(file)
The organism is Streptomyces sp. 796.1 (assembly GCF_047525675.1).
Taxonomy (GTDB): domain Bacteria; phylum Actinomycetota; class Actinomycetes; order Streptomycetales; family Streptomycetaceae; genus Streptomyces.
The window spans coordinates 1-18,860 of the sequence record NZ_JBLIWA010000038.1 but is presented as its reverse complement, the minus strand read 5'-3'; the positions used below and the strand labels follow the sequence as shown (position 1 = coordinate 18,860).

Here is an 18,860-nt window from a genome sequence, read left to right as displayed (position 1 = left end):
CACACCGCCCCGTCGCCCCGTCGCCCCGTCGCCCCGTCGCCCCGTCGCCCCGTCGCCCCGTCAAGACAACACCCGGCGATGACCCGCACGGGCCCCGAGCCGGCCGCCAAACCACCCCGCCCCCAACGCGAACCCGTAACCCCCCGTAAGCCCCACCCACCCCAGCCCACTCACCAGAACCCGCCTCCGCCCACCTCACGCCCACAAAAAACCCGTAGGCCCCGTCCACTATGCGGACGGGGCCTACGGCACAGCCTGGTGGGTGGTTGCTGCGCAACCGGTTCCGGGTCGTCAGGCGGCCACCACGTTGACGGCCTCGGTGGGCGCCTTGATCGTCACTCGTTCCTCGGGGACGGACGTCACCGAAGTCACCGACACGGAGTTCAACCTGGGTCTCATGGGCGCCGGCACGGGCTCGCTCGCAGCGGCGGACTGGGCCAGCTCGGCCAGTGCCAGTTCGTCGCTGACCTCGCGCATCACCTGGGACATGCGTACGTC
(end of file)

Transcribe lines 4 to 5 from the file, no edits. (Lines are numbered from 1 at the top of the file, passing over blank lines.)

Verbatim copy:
Here is an 18,860-nt window from a genome sequence, read left to right as displayed (position 1 = left end):
CACACCGCCCCGTCGCCCCGTCGCCCCGTCGCCCCGTCGCCCCGTCGCCCCGTCGCCCCGTCAAGACAACACCCGGCGATGACCCGCACGGGCCCCGAGCCGGCCGCCAAACCACCCCGCCCCCAACGCGAACCCGTAACCCCCCGTAAGCCCCACCCACCCCAGCCCACTCACCAGAACCCGCCTCCGCCCACCTCACGCCCACAAAAAACCCGTAGGCCCCGTCCACTATGCGGACGGGGCCTACGGCACAGCCTGGTGGGTGGTTGCTGCGCAACCGGTTCCGGGTCGTCAGGCGGCCACCACGTTGACGGCCTCGGTGGGCGCCTTGATCGTCACTCGTTCCTCGGGGACGGACGTCACCGAAGTCACCGACACGGAGTTCAACCTGGGTCTCATGGGCGCCGGCACGGGCTCGCTCGCAGCGGCGGACTGGGCCAGCTCGGCCAGTGCCAGTTCGTCGCTGACCTCGCGCATCACCTGGGACATGCGTACGTC